Toxicology and health experts say we need a new system that ensures manufacturers have greater accountability, and it should make natural health products subject to the same evidence-based scientific testing as other therapeutic products.
In a submission on the extension of the Food Act, the New Zealand Medical Association former chair Kate Baddock said the organisation’s view was that natural health products “should fall under the regulatory scheme for all therapeutic products, such as is the case in Australia”.
“We believe that natural health products must also be subject to evidence-based scientific testing,” she said. “This includes ensuring an adequate assessment of safety, with specific consideration given to post marketing surveillance and adverse reaction monitoring”.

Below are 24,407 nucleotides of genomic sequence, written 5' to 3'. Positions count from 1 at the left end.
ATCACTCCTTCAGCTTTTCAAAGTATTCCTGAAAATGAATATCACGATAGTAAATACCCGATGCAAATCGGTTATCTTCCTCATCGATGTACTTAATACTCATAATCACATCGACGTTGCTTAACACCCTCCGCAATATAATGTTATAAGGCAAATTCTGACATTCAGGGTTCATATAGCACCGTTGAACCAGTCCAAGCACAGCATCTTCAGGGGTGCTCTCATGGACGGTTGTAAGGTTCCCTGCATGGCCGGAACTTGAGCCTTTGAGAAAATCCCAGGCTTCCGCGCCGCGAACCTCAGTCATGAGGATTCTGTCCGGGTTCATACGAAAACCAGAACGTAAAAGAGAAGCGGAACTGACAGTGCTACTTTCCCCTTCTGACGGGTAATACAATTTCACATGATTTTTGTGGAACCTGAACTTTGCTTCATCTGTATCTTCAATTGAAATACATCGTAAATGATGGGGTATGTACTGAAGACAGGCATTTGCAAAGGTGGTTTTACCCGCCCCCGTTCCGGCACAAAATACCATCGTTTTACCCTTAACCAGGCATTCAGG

Shaw believes we need toxicological evaluation of dietary supplements before they’re allowed to be sold. Europe, for example, requires companies to submit an assessment of recommended daily intakes, potential risks and side effects.
“I don’t mean the $20 million full toxicity studies, but an assessment of the toxicity based on the literature that’s out there, or toxicological opinion, or it could well require some testing to give an idea of what sort of level of toxicity that we’re talking about.”
“It’s a big business, but they’re making a lot of money because they don’t need to do the toxicity testing to make sure their products are safe,” he says.
There has been “a quite definite move from the dietary supplement companies to push very close to the line and making medicinal claims for their products,” he says.